Ramblings
Around Again
By Henry Meyerding
Sep 15, 2013 - 5:36:59 AM

UNITED STATES—When my family lived in Austria, we had a friend who helped us to understand Austrians. She was an old woman before I was born. She remembered the buildup to World War One. The newspapers in favor of the government, with banner headlines about atrocities and required responses. The other papers, who usually sided against the government, with big banner headlines about the impending threats, and how the government must act now. Soon, there were great crushes of people in the streets screaming for war.


And then the war came and the young men died. They died in the hundreds. They died in the thousands. In the end, when the people at home were starving and there was no electricity, or medicine, or running water most days, they had died in the millions.


After the war, things were rebuilt, slowly, painfully, to gradually come back to a place where there were jobs, and food in the shops, and even flowers and chocolate. Life was good again. People were very disillusioned by the war. They shook their heads and did not want to discuss the horrible things that had happened. “It is time now to concentrate on life today, not the dead of yesterday.”

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And then, in only a few years, there were whispers again about atrocities and crimes, of threats to peace, and the dangers of inaction. The voices got louder and louder. In the beginning, the government turned a blind eye, and later it became complicit in the lies. And what our friend could never understand was how her friends, and neighbors, and customers could hear the same old lies being spoken again and not see them as the same lies that they were the last time.


These people lent their faith to people both in the government and, allegedly, in opposition to the government. These were people who championed causes and solutions that they agreed with and believed in. And then, it was as if a spell had been cast over the whole country. Some began to chant the war chants slowly and regretfully, while others began screaming in urgent voices of warning and alarm. But soon, it seemed that their voices took on the character of a single chorus. It was at first difficult to oppose those voices, then rude, then objectionable, and finally, dangerous. And there were again great crushes of people in the streets screaming for war.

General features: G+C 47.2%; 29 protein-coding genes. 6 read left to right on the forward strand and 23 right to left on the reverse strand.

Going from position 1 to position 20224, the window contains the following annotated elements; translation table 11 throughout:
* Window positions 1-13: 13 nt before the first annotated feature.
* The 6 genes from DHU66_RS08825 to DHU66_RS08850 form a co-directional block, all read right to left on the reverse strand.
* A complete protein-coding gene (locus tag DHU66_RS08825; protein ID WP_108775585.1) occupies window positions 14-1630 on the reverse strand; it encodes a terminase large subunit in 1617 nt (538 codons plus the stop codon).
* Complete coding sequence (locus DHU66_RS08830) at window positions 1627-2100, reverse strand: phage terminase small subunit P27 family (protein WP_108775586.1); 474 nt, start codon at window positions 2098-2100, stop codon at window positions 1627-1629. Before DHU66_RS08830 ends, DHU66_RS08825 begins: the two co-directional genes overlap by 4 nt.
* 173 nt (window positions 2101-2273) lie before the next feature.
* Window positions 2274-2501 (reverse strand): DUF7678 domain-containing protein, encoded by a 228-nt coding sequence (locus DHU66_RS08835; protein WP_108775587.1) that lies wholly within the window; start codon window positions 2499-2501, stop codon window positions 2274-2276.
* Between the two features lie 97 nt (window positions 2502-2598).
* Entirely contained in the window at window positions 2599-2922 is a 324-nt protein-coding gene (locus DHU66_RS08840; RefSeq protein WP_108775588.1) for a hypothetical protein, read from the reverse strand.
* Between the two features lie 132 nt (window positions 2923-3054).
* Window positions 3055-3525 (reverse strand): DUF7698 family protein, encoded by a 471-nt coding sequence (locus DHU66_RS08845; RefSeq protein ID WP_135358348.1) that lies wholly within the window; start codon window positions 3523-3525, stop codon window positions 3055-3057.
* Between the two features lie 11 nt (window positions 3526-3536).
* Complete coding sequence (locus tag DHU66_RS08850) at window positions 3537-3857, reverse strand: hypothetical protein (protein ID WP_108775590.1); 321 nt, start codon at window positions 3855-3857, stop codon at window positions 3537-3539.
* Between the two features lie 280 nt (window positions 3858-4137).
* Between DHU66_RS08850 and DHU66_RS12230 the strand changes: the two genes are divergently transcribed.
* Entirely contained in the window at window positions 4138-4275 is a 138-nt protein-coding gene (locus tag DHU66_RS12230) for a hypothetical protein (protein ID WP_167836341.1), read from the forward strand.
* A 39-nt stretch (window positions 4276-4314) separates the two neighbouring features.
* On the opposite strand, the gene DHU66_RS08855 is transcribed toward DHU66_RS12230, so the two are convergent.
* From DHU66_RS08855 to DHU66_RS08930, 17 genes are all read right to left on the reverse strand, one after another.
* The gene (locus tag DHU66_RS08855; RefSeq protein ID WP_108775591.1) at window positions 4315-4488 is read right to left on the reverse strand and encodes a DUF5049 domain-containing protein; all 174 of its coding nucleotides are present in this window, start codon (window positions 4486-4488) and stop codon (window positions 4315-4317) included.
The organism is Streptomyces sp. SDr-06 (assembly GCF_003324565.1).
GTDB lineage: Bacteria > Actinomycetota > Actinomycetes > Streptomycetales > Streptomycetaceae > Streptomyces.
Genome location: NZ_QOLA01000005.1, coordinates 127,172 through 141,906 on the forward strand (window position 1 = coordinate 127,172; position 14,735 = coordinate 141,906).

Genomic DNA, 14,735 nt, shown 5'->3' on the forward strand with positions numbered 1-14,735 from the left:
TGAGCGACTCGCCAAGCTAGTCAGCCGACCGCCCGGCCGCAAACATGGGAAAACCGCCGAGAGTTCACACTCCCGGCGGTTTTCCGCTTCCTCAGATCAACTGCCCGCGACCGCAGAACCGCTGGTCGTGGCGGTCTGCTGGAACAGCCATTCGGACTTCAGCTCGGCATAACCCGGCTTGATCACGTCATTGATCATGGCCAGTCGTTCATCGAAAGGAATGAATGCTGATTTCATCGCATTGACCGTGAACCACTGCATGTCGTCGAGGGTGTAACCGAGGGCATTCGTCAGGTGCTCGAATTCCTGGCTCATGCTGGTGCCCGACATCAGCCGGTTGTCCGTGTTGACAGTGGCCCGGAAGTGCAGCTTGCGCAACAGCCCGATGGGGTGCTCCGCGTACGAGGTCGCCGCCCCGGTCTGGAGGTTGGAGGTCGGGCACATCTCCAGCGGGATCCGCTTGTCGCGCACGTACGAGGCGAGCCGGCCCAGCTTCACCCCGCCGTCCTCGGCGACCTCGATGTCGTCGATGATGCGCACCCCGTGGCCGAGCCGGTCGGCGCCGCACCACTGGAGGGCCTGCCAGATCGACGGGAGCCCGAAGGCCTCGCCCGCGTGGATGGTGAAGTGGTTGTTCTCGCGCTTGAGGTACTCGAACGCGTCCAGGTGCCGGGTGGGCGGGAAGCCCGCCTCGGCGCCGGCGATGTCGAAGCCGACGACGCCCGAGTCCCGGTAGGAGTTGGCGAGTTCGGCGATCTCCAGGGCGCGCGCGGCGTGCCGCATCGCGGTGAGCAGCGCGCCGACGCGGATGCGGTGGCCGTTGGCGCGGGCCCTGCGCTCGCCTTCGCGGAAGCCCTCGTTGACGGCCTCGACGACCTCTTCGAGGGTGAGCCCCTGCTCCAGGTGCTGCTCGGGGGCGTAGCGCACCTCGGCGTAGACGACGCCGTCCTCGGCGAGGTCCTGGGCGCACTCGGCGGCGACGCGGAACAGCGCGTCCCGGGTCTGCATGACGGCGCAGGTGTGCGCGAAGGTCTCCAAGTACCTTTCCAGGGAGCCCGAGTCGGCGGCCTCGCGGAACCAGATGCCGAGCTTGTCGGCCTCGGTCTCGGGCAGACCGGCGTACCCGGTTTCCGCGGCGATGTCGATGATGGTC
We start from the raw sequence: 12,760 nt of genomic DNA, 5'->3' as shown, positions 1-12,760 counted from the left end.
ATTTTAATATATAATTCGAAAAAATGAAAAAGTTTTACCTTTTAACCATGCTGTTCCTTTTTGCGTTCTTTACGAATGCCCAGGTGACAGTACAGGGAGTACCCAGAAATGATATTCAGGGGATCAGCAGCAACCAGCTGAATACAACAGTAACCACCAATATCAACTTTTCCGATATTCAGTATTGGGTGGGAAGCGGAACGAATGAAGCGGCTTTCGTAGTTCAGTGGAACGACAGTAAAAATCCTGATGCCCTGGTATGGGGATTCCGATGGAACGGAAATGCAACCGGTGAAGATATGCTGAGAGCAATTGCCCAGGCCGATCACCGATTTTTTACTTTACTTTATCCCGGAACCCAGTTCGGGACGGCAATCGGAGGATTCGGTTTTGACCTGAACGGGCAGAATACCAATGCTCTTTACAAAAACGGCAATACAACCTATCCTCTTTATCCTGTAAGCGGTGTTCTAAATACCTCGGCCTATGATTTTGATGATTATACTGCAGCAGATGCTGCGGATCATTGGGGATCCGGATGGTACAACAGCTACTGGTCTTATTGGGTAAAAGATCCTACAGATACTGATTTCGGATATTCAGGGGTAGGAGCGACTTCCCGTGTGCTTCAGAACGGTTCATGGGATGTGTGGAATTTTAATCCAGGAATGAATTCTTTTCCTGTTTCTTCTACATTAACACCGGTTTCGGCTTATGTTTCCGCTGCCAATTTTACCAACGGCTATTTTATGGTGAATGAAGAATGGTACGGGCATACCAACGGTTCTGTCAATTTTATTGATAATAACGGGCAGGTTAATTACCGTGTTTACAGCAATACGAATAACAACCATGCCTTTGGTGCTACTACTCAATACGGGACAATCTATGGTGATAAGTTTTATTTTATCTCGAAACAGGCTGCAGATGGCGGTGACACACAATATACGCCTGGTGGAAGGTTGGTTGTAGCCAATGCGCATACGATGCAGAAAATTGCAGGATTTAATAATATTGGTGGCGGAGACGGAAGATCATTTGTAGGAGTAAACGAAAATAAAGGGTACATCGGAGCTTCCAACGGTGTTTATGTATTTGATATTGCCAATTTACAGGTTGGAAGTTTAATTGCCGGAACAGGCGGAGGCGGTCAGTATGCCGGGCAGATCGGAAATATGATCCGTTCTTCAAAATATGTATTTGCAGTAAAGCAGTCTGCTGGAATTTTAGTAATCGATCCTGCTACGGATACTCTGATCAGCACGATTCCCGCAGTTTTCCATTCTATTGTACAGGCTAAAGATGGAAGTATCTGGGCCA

She wondered how can these people hear these words and not understand that they will be forced to sacrifice their children again to this same god of war?


Well, this is an old, old story. It is not unique to Austria or Europe. Leaders have been singing this refrain in every nation on every continent for a very long time. It is part of an intricate, carefully orchestrated performance designed to convince people that their children must serve this war machine because it is necessary, because it is essential, and because it is right.


Well, war is never inevitable. War is never justified, and war is never right. War is murder for hire and harms every single person who is involved in it, both loser and victor. War is tremendously costly, and its costs are often paid by generations of people who were not even born when the war happened. One of the most harmful after effects of war, for the victors, is that it makes the leaders much more likely to wage war again - it is so much easier than actually addressing and solving real problems. So the children and grandchildren of victorious soldiers are sent abroad to die in foreign lands, not because there is any real danger to the nation, but because it is politically expedient.